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Old 08-25-2013, 10:52 PM   #1
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Electrical systems 101

Electronics was not my strong suite in high school and I managed to avoid it throughout university. However I am the new owner of a 1985 Kadey Krogen 42 and find myself somewhat overwhelmed with the electrical system and it seems to be a steep learning curve.

First off, the previous owner was quite savvy concerning electronics. Everything seems to be working very well. The wiring in the helm has been completely redone and is very tidy and handsome. Others have remarked on what a wonderful job he did. Anyways I need some direction on how to upgrade my knowledge. If someone has a particular book that is helpful at the novice level, but at the same time thorough, please provide me the title. The following systems are on the boat:

Starting bank: (2) Trojan 105 6V wet
House bank (10) Trojan 105 6V wet
Shore Power: (2) 30A 125V
Freedom Marine 20 100 amp charger for house and start, Echo charger or Victron Centaur 12-40 for thruster bank, and ProSport 6 for generator start
Generator: Entec West 4200W, 115VAC, diesel fired, fresh water cooled, water lift muffler system 24 hours
Heart Interface, Link 2000
1 X Balmar Digital Duo charge
1 X Balmar Max Charge MC-612 multi stage marine regulator.
Freedom Marine 20 100 amp charger.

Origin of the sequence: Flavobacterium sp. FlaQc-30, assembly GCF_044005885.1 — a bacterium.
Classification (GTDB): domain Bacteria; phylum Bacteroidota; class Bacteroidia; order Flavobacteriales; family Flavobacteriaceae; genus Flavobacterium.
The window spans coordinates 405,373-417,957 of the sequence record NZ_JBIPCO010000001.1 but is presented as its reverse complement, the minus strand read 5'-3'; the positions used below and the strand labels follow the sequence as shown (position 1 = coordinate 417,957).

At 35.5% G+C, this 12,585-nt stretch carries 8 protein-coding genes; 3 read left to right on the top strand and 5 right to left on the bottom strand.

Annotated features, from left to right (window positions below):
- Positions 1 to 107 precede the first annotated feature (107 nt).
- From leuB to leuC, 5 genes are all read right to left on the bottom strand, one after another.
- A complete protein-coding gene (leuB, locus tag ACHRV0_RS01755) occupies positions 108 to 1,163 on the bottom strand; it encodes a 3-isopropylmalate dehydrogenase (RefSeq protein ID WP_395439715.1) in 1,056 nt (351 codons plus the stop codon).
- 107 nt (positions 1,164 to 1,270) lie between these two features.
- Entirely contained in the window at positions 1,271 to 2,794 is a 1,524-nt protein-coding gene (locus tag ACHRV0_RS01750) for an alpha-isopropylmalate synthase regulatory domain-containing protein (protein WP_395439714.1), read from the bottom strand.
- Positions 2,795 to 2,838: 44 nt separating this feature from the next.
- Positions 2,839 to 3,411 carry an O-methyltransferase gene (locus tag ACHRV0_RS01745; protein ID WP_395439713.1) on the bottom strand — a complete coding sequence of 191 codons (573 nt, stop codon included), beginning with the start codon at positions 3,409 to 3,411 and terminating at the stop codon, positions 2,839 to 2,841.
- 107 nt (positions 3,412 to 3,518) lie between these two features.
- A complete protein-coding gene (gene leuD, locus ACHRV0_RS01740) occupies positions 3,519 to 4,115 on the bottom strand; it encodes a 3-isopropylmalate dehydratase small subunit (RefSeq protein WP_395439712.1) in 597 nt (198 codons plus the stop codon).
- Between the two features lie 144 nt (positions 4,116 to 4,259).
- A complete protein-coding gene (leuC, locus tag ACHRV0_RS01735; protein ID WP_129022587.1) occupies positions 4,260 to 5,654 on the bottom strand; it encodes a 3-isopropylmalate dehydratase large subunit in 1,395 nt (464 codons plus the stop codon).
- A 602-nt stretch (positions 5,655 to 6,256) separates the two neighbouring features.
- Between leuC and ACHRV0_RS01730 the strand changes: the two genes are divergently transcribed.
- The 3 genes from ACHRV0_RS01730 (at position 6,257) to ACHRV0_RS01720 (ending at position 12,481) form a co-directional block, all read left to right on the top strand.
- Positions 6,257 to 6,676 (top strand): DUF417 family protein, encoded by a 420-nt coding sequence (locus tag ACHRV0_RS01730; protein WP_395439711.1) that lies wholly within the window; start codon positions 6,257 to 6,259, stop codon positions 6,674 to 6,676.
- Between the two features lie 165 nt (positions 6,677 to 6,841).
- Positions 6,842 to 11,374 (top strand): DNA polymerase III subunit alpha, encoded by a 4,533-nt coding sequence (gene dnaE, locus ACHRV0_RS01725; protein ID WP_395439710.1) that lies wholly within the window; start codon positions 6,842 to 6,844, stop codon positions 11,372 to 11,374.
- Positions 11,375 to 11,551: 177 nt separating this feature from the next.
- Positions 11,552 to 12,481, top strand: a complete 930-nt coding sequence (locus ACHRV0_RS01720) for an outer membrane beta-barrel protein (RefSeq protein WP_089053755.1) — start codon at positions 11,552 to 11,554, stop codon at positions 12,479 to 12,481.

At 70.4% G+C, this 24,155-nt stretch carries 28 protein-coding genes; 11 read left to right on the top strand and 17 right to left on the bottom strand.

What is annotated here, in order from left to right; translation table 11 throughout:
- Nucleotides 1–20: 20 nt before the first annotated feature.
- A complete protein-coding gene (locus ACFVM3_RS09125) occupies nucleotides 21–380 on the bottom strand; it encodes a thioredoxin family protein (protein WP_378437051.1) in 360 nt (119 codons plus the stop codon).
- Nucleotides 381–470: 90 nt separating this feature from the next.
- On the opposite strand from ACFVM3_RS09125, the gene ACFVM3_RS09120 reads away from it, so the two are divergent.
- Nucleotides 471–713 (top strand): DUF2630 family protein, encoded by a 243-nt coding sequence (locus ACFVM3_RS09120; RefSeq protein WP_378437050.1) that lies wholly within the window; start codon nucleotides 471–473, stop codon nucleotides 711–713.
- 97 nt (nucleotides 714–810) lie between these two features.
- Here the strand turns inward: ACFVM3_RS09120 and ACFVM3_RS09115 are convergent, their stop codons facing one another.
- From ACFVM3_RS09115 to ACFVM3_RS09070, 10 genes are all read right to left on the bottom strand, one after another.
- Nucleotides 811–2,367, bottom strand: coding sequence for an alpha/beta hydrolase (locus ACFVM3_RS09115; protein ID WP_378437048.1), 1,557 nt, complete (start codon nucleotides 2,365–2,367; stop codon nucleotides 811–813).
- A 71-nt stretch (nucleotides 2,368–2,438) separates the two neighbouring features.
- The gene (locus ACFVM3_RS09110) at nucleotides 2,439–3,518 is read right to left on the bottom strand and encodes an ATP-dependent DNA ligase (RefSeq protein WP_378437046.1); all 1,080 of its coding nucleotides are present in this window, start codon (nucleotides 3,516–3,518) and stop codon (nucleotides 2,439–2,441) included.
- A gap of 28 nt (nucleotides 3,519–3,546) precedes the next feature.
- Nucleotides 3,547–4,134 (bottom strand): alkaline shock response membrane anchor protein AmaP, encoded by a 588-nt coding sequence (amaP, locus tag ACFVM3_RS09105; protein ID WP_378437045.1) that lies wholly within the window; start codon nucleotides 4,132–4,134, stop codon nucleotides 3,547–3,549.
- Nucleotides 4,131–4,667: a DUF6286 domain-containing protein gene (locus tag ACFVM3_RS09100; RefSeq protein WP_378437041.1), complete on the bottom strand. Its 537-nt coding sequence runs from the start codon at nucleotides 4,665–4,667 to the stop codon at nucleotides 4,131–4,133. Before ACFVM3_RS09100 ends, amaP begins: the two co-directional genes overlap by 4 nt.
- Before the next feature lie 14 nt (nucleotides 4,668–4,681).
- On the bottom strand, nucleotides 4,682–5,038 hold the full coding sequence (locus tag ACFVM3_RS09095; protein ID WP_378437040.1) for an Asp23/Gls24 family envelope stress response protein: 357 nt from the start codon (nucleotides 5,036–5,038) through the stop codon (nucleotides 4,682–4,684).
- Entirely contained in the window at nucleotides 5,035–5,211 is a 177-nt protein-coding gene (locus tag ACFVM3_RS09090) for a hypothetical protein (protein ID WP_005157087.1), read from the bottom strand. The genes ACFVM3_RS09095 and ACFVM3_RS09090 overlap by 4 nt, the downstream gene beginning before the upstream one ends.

Engine alternator: Amptech S125E, single belt.

The mechanic I hired on survey remarked that the charging and wiring systems had been done well and he particularly drew my attention to the two Balmar gadgets, saying this was a very good setup.

I am checking the fluid levels in the batteries and adding distilled water as required with one of those battery fillers. I also tested all the cells in all the Trojan batteries with a battery hydrometer. One cell in each of two batteries in the house bank were poor based on the hydrometer. We have never yet run out of power during 2 days on the hook and everything seems fine based on my systems check with the Link monitor. However the batteries for the house bank are at least 6 years old now.

The generator runs well and has only 30 hours on it.

I find that the charging system runs for quite a while when I plug into shore power, even after a 4 hour run with the main engine. Is this normal?

I apologize in advance if this has been covered in other posts, however from what I have read, there are different views out there on this subject.

Jim


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Old 08-25-2013, 11:27 PM   #2
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Yes, sounds strange that batteries should charge on shorepower after a run. Two bad cells are enough and can accelerate the death of others by overcharging. If it were me, I would take those batteries with the bad cells out of service. I would not replace them with new 105's but either reduce my house bank to 8 or use the two from the starting bank so as not to mix new and old.
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Old 08-26-2013, 01:34 AM   #3
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If the house bank is discharged to the 50% level then 4 hours on the engine may really not be enough to bring them back to full charge. Then when plugged in to shore power the battery charger must finish the job. Even at less than a 50% discharge 4 hours may not be enough to really finish the job.

I'm not ignoring, maybe I am a bit, the fact that you have two possible questionable cells but with a 10 x 105 trojan you have effectively a 1,000 or 1,100 amp hr bank. At the 50% [500A hr] level that means the alternator would have to run for 4 hour minimum at straight arithmetic calculations. Unfortunately that won't work. The recharge rate is not that simple.